Thursday, January 19, 2012
Did you know that this guy :) is happier than this guy :-) ?
What about that fact that Mon and Tues are generally our saddest days of the week?
How is happiness measured?
Usually, factors such as a county’s GDP, poverty levels and unemployment rate determine the response But, with more of the globe jumping on the social media train, in particular on Twitter, social networks play a larger role in determining our moods, how we get our information and our general day-to-days.
So, how the heck do you use Twitter to measure the mood of the world?
I’m glad you asked! A group of researchers from the University of Vermont set out to answer that exact question…using math. Yes, that’s right, math + Twitter keywords = r u happy?
The team applies complex algorithms to a data set that includes over 46 billion words pulled from close to 4.6 billion tweets sent over 33 months by more than 63 million unique users.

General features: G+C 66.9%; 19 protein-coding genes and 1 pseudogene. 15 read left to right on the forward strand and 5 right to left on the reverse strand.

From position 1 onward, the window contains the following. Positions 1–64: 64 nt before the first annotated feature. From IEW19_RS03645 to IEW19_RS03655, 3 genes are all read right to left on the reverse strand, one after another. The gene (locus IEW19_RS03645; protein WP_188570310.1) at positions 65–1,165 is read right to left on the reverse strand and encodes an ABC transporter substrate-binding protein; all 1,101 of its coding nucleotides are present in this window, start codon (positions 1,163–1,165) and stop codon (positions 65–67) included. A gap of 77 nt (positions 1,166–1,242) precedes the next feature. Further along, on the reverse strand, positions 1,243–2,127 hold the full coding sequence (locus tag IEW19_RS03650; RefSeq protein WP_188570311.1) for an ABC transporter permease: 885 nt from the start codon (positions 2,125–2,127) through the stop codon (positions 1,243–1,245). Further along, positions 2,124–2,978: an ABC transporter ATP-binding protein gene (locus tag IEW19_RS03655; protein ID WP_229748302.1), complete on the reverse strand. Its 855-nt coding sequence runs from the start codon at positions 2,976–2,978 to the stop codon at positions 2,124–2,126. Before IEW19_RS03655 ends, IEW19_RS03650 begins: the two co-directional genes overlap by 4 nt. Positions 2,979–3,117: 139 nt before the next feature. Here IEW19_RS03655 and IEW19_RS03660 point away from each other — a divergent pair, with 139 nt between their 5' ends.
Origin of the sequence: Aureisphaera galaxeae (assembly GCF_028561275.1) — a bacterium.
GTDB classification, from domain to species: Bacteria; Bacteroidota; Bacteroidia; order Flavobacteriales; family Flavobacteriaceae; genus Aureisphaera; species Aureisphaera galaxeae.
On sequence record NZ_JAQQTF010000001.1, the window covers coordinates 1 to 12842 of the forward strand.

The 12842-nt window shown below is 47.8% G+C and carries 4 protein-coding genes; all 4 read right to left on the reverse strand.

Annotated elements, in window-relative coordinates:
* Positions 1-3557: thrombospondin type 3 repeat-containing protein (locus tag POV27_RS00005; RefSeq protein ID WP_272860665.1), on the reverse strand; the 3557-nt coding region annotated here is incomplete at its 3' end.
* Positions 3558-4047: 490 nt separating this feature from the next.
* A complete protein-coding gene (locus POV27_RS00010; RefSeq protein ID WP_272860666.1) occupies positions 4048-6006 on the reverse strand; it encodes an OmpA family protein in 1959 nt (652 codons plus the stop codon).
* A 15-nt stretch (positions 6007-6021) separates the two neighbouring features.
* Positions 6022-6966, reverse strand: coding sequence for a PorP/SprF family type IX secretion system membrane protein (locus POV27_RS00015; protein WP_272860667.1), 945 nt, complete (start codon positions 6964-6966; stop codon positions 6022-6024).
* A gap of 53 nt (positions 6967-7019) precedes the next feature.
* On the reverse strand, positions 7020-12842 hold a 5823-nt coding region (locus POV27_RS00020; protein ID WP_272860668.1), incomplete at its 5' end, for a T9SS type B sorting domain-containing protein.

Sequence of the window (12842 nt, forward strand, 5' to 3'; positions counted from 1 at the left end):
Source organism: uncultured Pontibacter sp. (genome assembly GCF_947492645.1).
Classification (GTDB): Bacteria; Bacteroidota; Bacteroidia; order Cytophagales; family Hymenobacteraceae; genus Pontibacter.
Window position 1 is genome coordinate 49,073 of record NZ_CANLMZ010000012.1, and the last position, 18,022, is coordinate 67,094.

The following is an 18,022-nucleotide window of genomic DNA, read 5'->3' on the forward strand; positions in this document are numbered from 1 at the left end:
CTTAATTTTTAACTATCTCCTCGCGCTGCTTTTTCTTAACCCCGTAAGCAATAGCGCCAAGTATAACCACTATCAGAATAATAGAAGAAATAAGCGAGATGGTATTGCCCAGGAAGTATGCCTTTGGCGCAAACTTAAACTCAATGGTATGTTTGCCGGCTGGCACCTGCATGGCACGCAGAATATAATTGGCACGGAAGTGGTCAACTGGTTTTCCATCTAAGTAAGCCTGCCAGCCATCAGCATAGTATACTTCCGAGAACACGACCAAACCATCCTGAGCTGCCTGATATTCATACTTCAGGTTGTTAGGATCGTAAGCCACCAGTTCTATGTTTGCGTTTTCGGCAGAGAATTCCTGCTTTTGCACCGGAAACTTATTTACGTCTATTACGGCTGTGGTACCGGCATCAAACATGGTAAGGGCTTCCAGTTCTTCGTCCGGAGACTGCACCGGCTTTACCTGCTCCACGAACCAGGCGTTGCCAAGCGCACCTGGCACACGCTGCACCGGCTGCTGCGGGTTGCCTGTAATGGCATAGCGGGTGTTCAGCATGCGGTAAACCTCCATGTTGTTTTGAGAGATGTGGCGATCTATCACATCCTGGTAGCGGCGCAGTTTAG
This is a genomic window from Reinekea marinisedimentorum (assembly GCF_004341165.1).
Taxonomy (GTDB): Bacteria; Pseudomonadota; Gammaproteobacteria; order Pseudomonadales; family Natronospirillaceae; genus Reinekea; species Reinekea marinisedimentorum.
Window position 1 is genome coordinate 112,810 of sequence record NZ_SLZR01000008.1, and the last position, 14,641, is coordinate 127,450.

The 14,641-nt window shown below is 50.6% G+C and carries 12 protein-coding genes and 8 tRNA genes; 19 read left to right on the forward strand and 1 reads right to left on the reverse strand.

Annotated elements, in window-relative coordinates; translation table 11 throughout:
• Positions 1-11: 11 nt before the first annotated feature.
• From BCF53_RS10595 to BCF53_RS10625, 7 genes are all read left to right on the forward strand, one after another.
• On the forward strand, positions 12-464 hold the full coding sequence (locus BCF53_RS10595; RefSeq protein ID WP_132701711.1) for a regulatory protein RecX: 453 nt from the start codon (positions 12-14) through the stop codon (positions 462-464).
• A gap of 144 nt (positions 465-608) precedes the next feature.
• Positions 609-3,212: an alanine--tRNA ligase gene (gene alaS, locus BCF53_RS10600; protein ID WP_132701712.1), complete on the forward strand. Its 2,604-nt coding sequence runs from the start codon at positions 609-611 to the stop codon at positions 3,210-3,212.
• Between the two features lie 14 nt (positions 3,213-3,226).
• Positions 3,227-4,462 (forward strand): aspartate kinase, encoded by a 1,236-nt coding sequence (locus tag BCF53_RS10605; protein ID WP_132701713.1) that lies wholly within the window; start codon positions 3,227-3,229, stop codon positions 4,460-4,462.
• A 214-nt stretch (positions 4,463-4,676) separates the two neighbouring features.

So, what do our social media interactions—specifically, our tweets—say about our level of happiness?
The experiment pulled in some interesting results, like global mood patterns and trends. The cross-culture patterns go something like this:
As you might expect, tweeters are happiest on Friday and Saturday, but their mood declines sharply as Monday morning rolls around and everyone’s back to the grind.
Regarding personal pronouns
“Generally, tweets containing personal pronouns tell a positive pro-social story with ‘our’ and ‘you’ outranking ‘I’ and ‘me’ in happiness. The least happy pronoun on our list is the easily demonized ‘they’,” says onehappybird.com.
The words surrounding an emoticon determine its level of happiness. In order of increasing happiness, emoticons rank as follows:
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For more information, super-detailed graphs that plot complex data points and a whole slew of articles covering the topic, visit the blog.